Huron eventually runs into Franklin, and if there ever was a sign that the Shaw family–at least our manifestation of it–never quite made enough of a mark to be recognized much further than the stoop, it lies on the southwest corner of where those two streets meet. A year after my dad’s birth, his family moved there. But what the house looked like, I could not tell you. It is now a vacant lot overgrown with weeds and cars.
On one day, fun filled the air near that corner. When my dad was between 7 and 9 years old a truck full of toys spilled its load. Whether my father snatched any remains unknown.
Monitor street beckoned the year Franklin Roosevelt first took office. But only for a short time. Making our way south and east, we came upon Eckford Street. I am not quite sure if my father’s father made the trip. The senior John died from tuberculosis when my dad–the junior version until that moment of passing–was young, perhaps ten years old.
By the time the family moved to Eckford, the Great Depression was in full swing, as was the New Deal. During the most recent primaries, some people, including many Democrats, considered Bernie Sanders too radical for espousing programs that due to the New Deal became as American as apple pie and Social Security, as well as others that reflected the spirit of those programs that to a greater extent than ever before in our history valued people over profit. How easily and so often willingly we ignore, spit at, forget, and eventually discard our history.
Then, it was two blocks east to Diamond Street, where Dolly and her family lived in a separate space apart from the rest of the Shaws who lived there. While there, Japan bombed Pearl Harbor and when my dad turned 18 he went off to England to serve in the 8th Army Air Force.
A few blocks from that house, you are reminded that you are in a Polish neighborhood, something that would have also been true when my father was growing up. Saint Stanislaus Kostka, a beautiful cathedral, bears witness to that, as do the numerous shops catering to Polish customers. Howard asked if anyone wanted to grab some pierogies for lunch. Dave, perhaps questioning Howard’s sanity in yearning for such a heavy food on this 90 degree muggy day, declined. Besides, our interest was strong drink to cut the humidity.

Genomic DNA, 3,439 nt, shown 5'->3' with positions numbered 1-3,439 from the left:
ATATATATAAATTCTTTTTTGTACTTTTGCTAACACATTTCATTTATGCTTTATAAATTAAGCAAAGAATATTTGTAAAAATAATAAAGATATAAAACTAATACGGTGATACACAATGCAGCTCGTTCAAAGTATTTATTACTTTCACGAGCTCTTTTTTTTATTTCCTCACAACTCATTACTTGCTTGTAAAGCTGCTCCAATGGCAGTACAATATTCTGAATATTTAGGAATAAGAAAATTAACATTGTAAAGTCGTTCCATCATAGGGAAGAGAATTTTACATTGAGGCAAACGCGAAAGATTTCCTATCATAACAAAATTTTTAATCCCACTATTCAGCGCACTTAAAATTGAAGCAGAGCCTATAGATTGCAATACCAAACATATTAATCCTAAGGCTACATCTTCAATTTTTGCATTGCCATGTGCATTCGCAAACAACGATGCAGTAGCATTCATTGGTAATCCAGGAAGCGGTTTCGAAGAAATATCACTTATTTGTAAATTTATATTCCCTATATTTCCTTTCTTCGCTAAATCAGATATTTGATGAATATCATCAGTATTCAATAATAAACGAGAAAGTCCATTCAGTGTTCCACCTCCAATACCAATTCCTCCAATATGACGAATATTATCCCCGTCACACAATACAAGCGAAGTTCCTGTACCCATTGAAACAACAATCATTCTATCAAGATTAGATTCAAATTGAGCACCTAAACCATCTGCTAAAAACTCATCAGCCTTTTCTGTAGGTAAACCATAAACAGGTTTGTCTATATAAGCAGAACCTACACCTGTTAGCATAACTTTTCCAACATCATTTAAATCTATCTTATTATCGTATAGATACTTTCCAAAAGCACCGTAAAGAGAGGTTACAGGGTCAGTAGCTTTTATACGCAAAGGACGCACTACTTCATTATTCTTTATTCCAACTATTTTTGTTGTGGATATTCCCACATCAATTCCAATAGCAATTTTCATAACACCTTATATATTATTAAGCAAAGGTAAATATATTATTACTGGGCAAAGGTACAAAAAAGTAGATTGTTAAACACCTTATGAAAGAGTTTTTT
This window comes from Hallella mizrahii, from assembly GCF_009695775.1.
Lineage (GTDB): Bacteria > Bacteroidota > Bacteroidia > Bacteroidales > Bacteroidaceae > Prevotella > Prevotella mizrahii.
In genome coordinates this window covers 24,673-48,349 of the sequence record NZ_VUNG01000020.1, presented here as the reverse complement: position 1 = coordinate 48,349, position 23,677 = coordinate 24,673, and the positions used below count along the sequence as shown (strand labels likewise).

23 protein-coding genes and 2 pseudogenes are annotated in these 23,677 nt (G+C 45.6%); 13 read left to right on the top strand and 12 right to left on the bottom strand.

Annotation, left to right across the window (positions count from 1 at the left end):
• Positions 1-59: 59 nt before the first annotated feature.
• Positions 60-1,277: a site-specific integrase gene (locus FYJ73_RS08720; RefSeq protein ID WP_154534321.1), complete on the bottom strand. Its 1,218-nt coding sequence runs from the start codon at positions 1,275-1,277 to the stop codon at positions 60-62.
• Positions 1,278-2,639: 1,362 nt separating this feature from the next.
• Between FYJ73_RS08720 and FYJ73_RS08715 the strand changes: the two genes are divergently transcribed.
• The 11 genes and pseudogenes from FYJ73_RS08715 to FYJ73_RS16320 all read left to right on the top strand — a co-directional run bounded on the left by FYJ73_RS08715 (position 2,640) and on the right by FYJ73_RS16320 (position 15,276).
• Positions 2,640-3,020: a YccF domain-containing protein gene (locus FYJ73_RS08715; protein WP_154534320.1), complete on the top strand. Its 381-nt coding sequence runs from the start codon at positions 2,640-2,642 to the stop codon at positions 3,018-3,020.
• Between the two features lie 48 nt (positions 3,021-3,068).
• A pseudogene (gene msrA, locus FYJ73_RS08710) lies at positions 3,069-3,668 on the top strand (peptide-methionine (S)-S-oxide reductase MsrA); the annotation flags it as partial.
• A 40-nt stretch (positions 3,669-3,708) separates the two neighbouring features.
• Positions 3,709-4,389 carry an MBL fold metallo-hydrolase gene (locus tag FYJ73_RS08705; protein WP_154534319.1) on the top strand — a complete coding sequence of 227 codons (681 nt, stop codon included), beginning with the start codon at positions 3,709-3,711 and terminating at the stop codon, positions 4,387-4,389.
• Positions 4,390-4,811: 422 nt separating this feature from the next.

Smitty’s, or at least the building that once housed the bar that my dad knew by that name, sits on the corner of Russell and Nassau, across the street from Monsignor McGolrick Park. The windows, clearly not modern, were perhaps the same ones my dad looked through when grabbing a drink there. I would have liked to do the same, but it was closed. I am not sure why. It was Sunday, but one person’s church is another person’s pub.
My curiosity nearly satisfied, we made our way toward the Williamsburg Bridge, the hipster vibe growing stronger with each step toward it. Along the way, we broke bread at a place within spitting distance of McCarren Park, a place where my dad might have swam on hot summer days. Once upon a time, New York City was one of many urban areas that had beautiful public pools, often products of the Works Progress Administration. They are not so common anymore. But yet, a few years ago, the pool in McCarren was refurbished and reopened after shuttering in 1984.